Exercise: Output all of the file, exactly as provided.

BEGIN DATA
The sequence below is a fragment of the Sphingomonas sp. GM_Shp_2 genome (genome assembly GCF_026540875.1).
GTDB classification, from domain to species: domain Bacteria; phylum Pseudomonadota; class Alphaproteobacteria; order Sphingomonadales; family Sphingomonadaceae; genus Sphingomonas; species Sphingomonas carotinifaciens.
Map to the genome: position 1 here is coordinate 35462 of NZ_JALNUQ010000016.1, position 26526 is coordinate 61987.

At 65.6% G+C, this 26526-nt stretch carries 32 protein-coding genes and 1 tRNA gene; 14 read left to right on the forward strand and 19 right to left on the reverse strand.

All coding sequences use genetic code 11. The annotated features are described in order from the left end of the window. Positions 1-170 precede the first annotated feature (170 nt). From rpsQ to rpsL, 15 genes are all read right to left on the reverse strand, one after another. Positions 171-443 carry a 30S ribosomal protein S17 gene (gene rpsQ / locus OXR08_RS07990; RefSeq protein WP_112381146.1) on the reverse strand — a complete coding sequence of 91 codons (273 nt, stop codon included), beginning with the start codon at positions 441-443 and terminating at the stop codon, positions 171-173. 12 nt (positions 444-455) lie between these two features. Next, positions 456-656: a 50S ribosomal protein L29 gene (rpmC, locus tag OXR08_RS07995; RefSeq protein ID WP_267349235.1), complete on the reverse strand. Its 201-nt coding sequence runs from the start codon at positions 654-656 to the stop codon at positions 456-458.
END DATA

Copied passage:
The sequence below is a fragment of the Sphingomonas sp. GM_Shp_2 genome (genome assembly GCF_026540875.1).
GTDB classification, from domain to species: domain Bacteria; phylum Pseudomonadota; class Alphaproteobacteria; order Sphingomonadales; family Sphingomonadaceae; genus Sphingomonas; species Sphingomonas carotinifaciens.
Map to the genome: position 1 here is coordinate 35462 of NZ_JALNUQ010000016.1, position 26526 is coordinate 61987.

At 65.6% G+C, this 26526-nt stretch carries 32 protein-coding genes and 1 tRNA gene; 14 read left to right on the forward strand and 19 right to left on the reverse strand.

All coding sequences use genetic code 11. The annotated features are described in order from the left end of the window. Positions 1-170 precede the first annotated feature (170 nt). From rpsQ to rpsL, 15 genes are all read right to left on the reverse strand, one after another. Positions 171-443 carry a 30S ribosomal protein S17 gene (gene rpsQ / locus OXR08_RS07990; RefSeq protein WP_112381146.1) on the reverse strand — a complete coding sequence of 91 codons (273 nt, stop codon included), beginning with the start codon at positions 441-443 and terminating at the stop codon, positions 171-173. 12 nt (positions 444-455) lie between these two features. Next, positions 456-656: a 50S ribosomal protein L29 gene (rpmC, locus tag OXR08_RS07995; RefSeq protein ID WP_267349235.1), complete on the reverse strand. Its 201-nt coding sequence runs from the start codon at positions 654-656 to the stop codon at positions 456-458.